they will not teach to your syllabus. But the techniques you will
learn will be applicable to anything you want to make. Here's a link
to the continuing ed courses offered this Fall
If you wanted to be a pastry chef, you would go to a school that had
a curriculum that starts with basics and progresses through more
difficult skills building on basics.
If you took a muffin workshop one place, cake workshop another, bread
making at another, there would be no building of how and why
ingredients are used and how they are mixed one way in one recipe,
and another way for something else. The reality is that goldsmithing
as a vocation should be taught from the standpoint of learning to
design, then learn the basics and building skills in relation to what
you are designing. This concept is practiced in some countries, not
much the U.S. One of the schools you could go to that would have a
more integrated course would be G.I.A. Jewelry Arts Program. 26
weeks, $16,000, and you would not learn to make a locket... You can
contact Revere Academy and find out which class you would take to
learn to make a locket. They have an impressive list of classes you
can take individually. There are 34 classes.
Perhaps it would be wise to practice what you learn in one class
unti= l you are really proficient and can produce something that is
excellent in design and craftsmanship, and then learn another
technique and do the same. Taking a lot of classes and workshops and
not practicing until you are proficient is going to end up in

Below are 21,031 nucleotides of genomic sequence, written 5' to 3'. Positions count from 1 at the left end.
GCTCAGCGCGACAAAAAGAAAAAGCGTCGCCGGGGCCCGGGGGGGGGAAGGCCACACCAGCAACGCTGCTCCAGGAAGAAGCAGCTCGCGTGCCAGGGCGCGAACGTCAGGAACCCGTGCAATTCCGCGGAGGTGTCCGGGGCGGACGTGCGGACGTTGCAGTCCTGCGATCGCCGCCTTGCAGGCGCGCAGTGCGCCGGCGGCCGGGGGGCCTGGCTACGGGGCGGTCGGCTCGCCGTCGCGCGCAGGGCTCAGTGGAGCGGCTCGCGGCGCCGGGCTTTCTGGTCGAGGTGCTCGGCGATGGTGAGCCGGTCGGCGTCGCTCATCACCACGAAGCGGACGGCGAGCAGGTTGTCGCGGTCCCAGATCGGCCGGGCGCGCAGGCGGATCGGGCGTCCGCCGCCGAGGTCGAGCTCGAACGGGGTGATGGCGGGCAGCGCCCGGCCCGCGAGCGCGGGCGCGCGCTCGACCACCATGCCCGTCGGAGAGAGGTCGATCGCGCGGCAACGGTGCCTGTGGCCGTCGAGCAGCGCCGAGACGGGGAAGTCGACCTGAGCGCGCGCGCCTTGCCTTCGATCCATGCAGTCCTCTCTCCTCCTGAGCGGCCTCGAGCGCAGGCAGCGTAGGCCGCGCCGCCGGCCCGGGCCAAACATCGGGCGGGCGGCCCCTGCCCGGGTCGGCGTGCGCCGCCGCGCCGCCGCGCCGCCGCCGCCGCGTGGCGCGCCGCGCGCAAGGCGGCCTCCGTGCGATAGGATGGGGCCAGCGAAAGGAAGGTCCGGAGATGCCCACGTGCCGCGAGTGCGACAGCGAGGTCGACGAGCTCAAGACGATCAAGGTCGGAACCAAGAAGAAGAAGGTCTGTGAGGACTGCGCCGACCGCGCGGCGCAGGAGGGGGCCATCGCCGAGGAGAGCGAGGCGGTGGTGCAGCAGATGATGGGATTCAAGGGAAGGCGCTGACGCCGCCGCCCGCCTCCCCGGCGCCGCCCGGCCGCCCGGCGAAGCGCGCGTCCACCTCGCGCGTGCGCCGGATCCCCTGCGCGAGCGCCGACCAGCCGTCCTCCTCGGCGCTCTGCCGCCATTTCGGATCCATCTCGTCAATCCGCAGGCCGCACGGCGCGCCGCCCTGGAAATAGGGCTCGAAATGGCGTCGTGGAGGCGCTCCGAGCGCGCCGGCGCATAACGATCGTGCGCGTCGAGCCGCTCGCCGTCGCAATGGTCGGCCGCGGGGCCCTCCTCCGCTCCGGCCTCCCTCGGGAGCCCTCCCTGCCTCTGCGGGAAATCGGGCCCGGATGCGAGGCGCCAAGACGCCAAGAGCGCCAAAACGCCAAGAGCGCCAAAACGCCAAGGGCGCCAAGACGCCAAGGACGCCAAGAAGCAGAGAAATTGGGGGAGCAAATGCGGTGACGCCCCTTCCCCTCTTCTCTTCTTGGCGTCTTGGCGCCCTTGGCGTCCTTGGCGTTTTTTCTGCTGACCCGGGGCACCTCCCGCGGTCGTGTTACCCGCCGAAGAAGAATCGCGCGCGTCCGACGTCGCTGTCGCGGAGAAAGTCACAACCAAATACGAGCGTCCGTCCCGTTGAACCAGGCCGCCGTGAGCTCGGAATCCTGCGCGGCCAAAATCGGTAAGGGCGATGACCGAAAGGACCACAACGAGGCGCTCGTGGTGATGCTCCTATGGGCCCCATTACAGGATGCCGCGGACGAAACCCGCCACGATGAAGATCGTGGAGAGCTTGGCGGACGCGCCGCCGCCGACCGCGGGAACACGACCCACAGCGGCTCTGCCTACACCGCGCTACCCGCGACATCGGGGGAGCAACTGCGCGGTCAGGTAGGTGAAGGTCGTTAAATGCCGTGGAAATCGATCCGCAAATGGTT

frustration. I know there is a buffet style learning mentality. I
have seen the results. It is the rare person who can integrate
various techniques and have a result that is cohesive.
You might be able to find someone who would charge by the session
and teach you specifically what you want to learn at the speed of your
ability. It seems that you have a goal to know everything,( repousse,
Rhino ), however learning to do everything and do each well is quite
a different goal.
Richard Hart G.G.
As I read through your ideal curriculum, I thought, "Wow, Sabra must
be a super-fast learner." I am a beginner (in my third year of
jewelry school which I attend once a week for 3 hours), and I know
that I haven't been able to master the techniques you describe in the
time you suggest. Truth is, I haven't mastered all those techniques
in three years. In addition to jewelry school, I've had two weeks (80
hours total) in wax carving, and I am still very much a beginner. I
spent 15 hours on forging and flush setting and my stuff looks very
amateurish. I now have reasonable success soldering pieces that don't
fall apart in the pickle. So, I am in awe of your ability to learn
and incorporate jewelry techniques so quickly. I hope that you find a
teacher who will teach you what you want to learn and I hope that you
will report back to us on how it was.
Sabra- I understand your frustration.
When Tim and I teach private students one on one, we first ask to see
their work and then ask them what they want to accomplish. We then
tailor the classes to for the student. When you take group classes
the teachers have to accommodate everybody and they don't have the
luxury of tailoring their teachings to each student. We also always
teach in 4 hour segments as that is the minimum time needed to really
get anything done. Private lessons will get you up to speed faster
than group classes but are good bit more expensive.
That said I still feel the best and fasted way to learn to make